By Young Rebel Set
How a record is promoted and how it actually sounds are often very different things. A great example is 'Walk On,' the forthcoming single for Young Rebel Set, who according to XFM and NME alike are supposedly one of the most promising emerging indie bands to come out of Britain this year. With Oasis' management on board, they'd have probably aimed for something heroic, anthemic, heartfelt, gritty and working-class. Instead though, they come across conceited; less Oasis and more like The Courteeners' younger twin.
The single starts well: the potent piano chords are basic but striking, and when coupled with the towering, hurt vocals you'd expect something great from the rest of the track. But, after listening to it for twenty five seconds, you'll feel you're in familiar territory; the downbeat guitars, the relentlessly repetitive drums, the simpleminded lyrics: it's just the same hollow indie we've all heard a thousand times before. In fact, I can't understand how there's seven members in the band; I waited for a rousing chorus but there was nothing powerful enough to catch my attention. B-side 'Borders' is simply a continuation of 'Walk On,' yet the delicacy and passion that drives 'Yorkshire Bank' is Young Rebel Set's redeeming feature; it's the only time I started to understand the hype that surrounds them. The abrasive but tender vocals layered on top of the simple acoustic and piano arrangements are the most effective and poignant of this entire single.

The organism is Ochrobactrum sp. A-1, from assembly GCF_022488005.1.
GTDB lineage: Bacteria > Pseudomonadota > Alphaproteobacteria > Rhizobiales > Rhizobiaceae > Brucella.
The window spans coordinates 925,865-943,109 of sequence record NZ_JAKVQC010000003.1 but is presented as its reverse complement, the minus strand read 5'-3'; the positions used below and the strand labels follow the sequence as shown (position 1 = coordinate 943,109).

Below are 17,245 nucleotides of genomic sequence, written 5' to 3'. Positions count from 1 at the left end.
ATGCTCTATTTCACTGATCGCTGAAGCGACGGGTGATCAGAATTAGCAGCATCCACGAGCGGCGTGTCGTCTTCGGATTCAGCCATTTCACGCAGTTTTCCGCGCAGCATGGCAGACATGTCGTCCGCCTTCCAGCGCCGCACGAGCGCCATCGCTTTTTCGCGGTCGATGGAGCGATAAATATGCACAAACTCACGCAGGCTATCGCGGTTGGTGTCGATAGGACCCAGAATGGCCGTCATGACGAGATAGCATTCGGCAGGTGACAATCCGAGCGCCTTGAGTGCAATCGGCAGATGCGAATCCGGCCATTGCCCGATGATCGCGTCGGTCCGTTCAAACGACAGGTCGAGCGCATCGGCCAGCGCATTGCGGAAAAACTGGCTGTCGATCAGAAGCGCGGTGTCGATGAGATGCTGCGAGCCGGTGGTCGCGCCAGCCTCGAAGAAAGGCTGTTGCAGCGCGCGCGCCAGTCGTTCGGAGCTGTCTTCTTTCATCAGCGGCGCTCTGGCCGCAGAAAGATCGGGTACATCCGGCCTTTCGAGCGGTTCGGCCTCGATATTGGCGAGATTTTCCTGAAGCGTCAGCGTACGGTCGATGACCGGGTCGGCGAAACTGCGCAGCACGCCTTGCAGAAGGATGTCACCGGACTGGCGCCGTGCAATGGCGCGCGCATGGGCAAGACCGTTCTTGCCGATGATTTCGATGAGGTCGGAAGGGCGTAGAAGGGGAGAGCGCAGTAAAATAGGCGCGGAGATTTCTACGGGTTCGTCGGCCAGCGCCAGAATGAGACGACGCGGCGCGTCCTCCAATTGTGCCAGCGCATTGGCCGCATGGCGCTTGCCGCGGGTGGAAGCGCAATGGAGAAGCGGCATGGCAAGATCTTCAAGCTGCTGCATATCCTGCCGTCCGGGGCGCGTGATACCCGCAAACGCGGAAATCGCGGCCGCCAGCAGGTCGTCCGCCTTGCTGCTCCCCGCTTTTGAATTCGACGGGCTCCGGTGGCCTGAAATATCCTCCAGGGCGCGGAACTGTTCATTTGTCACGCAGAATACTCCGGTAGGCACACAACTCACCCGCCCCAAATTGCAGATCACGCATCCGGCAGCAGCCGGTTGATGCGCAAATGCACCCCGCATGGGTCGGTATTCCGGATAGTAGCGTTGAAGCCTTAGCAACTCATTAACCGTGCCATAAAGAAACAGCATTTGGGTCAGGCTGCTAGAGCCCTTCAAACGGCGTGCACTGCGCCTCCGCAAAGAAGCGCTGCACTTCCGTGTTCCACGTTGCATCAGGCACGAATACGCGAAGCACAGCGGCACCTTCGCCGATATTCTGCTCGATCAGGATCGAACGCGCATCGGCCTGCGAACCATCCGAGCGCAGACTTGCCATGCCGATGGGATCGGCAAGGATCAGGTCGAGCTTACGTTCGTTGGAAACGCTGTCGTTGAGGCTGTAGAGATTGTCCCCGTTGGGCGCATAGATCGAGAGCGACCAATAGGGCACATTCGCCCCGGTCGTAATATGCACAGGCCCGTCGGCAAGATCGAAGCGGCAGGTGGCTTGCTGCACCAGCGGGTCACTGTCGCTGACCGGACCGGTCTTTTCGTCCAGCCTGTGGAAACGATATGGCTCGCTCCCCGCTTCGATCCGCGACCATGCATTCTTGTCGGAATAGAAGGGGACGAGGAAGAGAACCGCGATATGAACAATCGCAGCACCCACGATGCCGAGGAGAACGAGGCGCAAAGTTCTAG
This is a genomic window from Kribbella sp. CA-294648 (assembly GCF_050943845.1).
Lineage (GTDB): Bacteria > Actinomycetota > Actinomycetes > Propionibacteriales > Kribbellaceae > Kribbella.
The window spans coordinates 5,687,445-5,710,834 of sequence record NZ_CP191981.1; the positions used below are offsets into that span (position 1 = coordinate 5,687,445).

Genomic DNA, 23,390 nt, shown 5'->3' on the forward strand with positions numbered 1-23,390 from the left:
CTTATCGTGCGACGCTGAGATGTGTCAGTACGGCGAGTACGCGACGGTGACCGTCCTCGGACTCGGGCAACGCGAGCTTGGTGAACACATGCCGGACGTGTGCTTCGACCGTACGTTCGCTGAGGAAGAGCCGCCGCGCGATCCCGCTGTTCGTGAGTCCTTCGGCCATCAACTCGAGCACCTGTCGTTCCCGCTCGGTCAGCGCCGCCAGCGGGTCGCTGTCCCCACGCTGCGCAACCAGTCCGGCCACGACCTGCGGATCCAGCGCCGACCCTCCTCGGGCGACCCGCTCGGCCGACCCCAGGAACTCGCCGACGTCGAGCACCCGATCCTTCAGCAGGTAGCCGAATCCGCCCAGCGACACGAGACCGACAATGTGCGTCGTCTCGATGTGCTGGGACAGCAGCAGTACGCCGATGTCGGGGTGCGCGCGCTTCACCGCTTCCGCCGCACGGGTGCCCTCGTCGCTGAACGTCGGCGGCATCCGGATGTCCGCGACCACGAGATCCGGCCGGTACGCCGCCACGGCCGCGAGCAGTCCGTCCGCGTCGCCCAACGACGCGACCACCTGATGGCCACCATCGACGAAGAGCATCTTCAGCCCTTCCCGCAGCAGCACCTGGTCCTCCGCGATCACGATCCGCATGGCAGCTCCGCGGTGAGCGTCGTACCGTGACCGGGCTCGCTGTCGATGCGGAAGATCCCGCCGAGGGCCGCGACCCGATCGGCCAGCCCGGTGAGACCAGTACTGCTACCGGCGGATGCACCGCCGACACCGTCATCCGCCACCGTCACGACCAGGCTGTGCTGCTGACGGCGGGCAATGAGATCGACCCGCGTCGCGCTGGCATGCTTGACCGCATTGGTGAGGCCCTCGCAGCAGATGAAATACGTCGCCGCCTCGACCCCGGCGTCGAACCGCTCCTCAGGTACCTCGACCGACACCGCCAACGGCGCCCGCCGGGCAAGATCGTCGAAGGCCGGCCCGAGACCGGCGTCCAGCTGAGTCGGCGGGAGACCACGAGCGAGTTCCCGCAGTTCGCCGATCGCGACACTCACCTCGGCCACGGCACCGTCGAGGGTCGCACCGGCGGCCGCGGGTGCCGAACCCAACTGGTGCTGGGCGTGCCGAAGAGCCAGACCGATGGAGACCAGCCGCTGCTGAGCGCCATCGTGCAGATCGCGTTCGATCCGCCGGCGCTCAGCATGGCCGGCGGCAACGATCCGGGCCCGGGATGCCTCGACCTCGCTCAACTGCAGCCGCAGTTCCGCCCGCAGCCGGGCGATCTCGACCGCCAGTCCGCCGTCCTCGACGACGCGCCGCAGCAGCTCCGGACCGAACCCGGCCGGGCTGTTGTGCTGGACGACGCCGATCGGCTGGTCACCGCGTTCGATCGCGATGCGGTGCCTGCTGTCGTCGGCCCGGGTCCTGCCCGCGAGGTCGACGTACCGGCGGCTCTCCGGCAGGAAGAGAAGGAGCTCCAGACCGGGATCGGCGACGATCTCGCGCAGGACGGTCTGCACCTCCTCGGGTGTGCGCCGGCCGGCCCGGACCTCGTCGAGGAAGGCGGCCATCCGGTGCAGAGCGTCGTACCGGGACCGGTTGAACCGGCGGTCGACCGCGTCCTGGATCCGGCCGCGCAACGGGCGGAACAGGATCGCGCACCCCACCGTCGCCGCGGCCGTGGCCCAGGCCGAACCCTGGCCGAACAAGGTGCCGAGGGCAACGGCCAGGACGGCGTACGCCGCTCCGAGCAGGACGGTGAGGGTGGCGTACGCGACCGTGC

With new bands, I can sometimes identify immediately with their music, but I just don't find myself doing this with Young Rebel Set. They admit themselves that they've "got nothing different to say" and this is their major problem. So I'm left giving an average review for an average track from what seems to be an average band at the moment.